Clarifying Meaning of a Conditional w/ Quantifiers (∃x)(∀y)(Fyx ⊃ Fyy)

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In summary, the logical statement (∃x)(∀y) (Fyx ⊃ Fyy) can be interpreted as either (a) "For all things, if they do F to x, then they do F to themselves" or (b) "If there's some x that all things do F to, they all do F to themselves." The conditional in the statement may be causing confusion, but it essentially means that if someone is liked by everyone, then everyone likes themselves.
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The Head
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Interpreting: (∃x)(∀y) (Fyx ⊃ Fyy)
I've been reading a logic book and saw the logical statement below and have been trying to consider its meaning:

(∃x)(∀y) (Fyx ⊃ Fyy)

I keep going back and forth whether this statement is implying:
a) For all things, if they do F to x, then they do F to themselves
-OR-
b) If there's some x that all things do F to, they all do F to themselves

Appreciate any clarification. The conditional is just throwing me off because I'm not sure if the antecedent is guarantees everything is doing an action to some x or if it's just "for each thing" that is doing an action to x.
 
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Interesting question.

I take it to be something like (a).

Consider: (Ay)(Fyc -> Fyy): For any y, if y likes John, then y likes himself. 'likes' is 'F', John is a constant -- c. Informally, this statement says: 'anyone who likes John, also likes himself.' There's no implication that ALL people like John though.

Then your statement is just the existential generalisation on c of the above: there is someone who is such that, anybody who likes him also likes himself. Or 'somebody is liked by only people who like themselves.'

(b) sounds as if you've got a different bracketing in mind and the statement is in fact a conditional: if someone is liked by everyone, then everyone likes themselves:

[(Ex)(Ay)(Fyx)] -> Ay(Fyy)
 

Related to Clarifying Meaning of a Conditional w/ Quantifiers (∃x)(∀y)(Fyx ⊃ Fyy)

1. What is the meaning of a conditional statement with quantifiers?

A conditional statement with quantifiers is a statement that uses the symbols (∃x) and (∀y) to express the existence of a variable x and the universal quantification of a variable y. This means that the statement is true for all possible values of y if a specific value of x exists.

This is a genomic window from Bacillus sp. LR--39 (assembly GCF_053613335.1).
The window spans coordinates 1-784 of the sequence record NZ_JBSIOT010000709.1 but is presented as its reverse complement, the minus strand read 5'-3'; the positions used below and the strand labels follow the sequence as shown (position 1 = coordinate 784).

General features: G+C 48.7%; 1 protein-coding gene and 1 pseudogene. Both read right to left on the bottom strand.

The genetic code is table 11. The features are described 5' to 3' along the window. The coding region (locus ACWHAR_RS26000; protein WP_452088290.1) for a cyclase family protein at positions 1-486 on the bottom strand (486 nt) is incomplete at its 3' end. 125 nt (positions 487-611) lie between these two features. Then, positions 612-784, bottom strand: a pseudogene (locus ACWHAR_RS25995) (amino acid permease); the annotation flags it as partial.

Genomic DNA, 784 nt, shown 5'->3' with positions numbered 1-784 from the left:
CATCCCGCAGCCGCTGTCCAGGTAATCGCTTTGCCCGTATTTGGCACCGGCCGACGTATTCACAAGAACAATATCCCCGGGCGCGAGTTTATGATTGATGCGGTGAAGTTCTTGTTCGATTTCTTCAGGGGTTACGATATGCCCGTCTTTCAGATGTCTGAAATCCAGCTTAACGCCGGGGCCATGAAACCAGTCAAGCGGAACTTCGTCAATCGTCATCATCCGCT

2. How do you read a conditional statement with quantifiers?

A conditional statement with quantifiers is read as "for some x, for all y, if Fyx is true, then Fyy is also true." This can also be written as "there exists an x such that for all y, if Fyx is true, then Fyy is also true."

3. What is the difference between (∃x)(∀y)(Fyx ⊃ Fyy) and (∀y)(∃x)(Fyx ⊃ Fyy)?

The first statement, (∃x)(∀y)(Fyx ⊃ Fyy), means that there exists at least one x for which the statement (∀y)(Fyx ⊃ Fyy) is true. The second statement, (∀y)(∃x)(Fyx ⊃ Fyy), means that for all possible values of y, there exists at least one x for which the statement (Fyx ⊃ Fyy) is true. In other words, the first statement focuses on the existence of a specific x, while the second statement focuses on the existence of at least one x for every y.

4. What is the role of quantifiers in a conditional statement?

The quantifiers (∃x) and (∀y) in a conditional statement indicate the scope of the variables x and y. The existential quantifier (∃x) means "there exists" and the universal quantifier (∀y) means "for all." Together, they determine the conditions under which the statement is true.

5. Can you give an example of a conditional statement with quantifiers?

One example of a conditional statement with quantifiers is (∃x)(∀y)(x + y = 10 ⊃ x > y). This statement can be read as "there exists a number x such that for all numbers y, if x + y equals 10, then x is greater than y." In simpler terms, this means that there is at least one number that, when added to any other number to equal 10, will be greater than that number.

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